New research calls into question claims by the government to make work pay for families in Britain "squeezed middle"
women are priced out of the labor market because of government cuts deep into public funding for child care, according to a study released Sunday.
The study by the Institute for Public Policy Research (IPPR), a center of study challenges claims made by ministers that their flagship social reform "make work pay" and encourage people to work and benefits. However, the numbers IPPR analysis suggests that the rising cost of childcare is to convince many mothers stay home to care for their own children. research focuses on low to middle income families in the "squeezed middle", who are already suffering from falling real wages as payment is frozen or increased at a rate below inflation.
Based on official data on employment, the IPPR found that while unemployment was down 20,000 last year to 2.45 million, the number of unemployed women increased of 42,000.
The study indicates that increasing the number of unemployed women may be partly explained by the fact that losses of public sector jobs have disproportionately affected women. During the past year, private sector employment increased by 520,000, but in the public sector is 143,000. The official classification of "public administration, health and education" is the only sector where more women than men are employed.Dalia Ben-Galim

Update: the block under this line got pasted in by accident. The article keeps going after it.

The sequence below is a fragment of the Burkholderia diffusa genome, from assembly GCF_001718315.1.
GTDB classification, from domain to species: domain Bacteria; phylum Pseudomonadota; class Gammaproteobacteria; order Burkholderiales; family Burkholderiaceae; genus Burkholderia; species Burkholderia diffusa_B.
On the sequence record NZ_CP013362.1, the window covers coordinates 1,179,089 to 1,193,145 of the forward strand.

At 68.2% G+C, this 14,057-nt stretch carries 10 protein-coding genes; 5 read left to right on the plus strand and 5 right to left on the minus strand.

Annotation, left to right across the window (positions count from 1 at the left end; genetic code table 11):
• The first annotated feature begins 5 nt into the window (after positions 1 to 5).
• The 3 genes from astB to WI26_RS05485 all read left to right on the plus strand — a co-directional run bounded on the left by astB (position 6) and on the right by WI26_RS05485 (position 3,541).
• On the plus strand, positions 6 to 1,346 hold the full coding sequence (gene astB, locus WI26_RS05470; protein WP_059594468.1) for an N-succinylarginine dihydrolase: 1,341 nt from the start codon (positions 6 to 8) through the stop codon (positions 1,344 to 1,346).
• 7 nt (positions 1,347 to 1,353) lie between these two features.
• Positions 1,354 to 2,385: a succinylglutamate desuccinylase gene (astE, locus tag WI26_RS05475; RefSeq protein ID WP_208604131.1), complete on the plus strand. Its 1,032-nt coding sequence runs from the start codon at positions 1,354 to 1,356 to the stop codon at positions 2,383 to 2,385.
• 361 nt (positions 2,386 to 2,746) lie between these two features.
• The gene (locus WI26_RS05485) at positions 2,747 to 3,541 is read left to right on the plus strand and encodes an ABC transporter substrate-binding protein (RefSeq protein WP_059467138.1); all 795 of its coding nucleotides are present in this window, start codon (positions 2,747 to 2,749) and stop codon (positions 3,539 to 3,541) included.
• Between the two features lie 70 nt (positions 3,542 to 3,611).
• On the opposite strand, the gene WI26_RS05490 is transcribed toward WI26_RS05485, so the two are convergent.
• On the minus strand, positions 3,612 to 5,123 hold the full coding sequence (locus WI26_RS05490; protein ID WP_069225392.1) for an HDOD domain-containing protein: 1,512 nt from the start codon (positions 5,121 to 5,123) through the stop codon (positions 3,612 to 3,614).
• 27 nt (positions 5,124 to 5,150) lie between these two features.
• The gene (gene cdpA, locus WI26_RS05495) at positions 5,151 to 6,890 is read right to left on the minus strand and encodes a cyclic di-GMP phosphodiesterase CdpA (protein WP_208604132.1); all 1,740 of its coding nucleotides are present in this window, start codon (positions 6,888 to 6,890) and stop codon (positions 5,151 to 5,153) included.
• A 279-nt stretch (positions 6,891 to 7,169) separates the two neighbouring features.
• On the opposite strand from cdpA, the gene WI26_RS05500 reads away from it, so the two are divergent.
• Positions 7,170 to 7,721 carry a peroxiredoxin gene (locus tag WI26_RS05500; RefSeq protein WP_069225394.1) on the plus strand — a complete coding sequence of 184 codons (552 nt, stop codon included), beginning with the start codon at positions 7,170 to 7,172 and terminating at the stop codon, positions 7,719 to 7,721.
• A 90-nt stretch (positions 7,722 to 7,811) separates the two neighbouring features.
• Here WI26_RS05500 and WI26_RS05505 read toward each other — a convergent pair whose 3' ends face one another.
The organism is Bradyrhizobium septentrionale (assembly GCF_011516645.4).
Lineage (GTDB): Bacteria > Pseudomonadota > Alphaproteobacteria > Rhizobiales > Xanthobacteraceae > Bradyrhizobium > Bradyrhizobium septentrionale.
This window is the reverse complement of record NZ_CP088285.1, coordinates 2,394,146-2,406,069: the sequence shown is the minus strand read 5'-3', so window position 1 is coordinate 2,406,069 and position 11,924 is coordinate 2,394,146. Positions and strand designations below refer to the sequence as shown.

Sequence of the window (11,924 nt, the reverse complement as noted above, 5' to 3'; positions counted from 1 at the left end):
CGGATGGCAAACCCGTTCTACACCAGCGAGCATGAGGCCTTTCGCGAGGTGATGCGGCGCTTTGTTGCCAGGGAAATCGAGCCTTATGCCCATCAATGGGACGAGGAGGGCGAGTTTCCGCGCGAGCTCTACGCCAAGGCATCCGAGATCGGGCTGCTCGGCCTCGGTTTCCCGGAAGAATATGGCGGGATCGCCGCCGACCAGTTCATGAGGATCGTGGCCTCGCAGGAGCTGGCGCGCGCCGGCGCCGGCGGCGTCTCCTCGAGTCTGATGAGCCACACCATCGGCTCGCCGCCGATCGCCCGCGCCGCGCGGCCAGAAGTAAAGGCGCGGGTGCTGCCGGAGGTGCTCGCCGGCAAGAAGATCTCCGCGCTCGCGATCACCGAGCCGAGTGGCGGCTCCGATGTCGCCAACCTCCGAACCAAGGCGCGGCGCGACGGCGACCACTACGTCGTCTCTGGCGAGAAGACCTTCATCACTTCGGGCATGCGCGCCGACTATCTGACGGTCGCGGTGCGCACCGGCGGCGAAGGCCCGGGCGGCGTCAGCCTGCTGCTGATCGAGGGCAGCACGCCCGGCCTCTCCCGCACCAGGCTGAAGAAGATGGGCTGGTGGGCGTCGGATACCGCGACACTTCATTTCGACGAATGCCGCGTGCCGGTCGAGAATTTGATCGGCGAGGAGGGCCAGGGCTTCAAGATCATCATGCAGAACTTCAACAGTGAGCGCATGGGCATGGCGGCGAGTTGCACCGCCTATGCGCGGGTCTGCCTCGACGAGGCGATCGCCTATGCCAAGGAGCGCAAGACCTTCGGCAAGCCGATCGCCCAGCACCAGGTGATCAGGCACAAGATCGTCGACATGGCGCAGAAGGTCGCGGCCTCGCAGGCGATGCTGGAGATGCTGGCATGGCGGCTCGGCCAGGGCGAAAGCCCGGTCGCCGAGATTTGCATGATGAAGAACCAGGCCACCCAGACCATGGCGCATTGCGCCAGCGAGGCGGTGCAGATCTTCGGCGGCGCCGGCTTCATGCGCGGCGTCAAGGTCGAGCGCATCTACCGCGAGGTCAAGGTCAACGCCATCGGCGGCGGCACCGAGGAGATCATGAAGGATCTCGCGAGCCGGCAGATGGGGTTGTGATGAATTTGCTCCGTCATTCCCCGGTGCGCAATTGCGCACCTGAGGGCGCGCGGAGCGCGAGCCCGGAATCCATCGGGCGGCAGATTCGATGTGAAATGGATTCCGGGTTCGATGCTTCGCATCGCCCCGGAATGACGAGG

, associate director of IPPR, said: "During the recession, unemployment among men has increased much more than women, but our analysis of the most recent figures show that this experiment being reversed po largely because of government cuts in public spending. "
A DWP spokesman disputed the analysis of the IPPR and stated that changes in government welfare have been designed to provide the best possible assistance to those who want to engage in working.
"women seeking employment should contact their local Jobcentre, where they give advice and be able to take advantage of the 10,000 jobs that we take every working day. In June, we launched the work program that provides long-term unemployed to the extent of support to return to work. The program differs from previous systems as it assesses people discover the obstacles that prevent them from finding work and then work with them to overcome these problems. "
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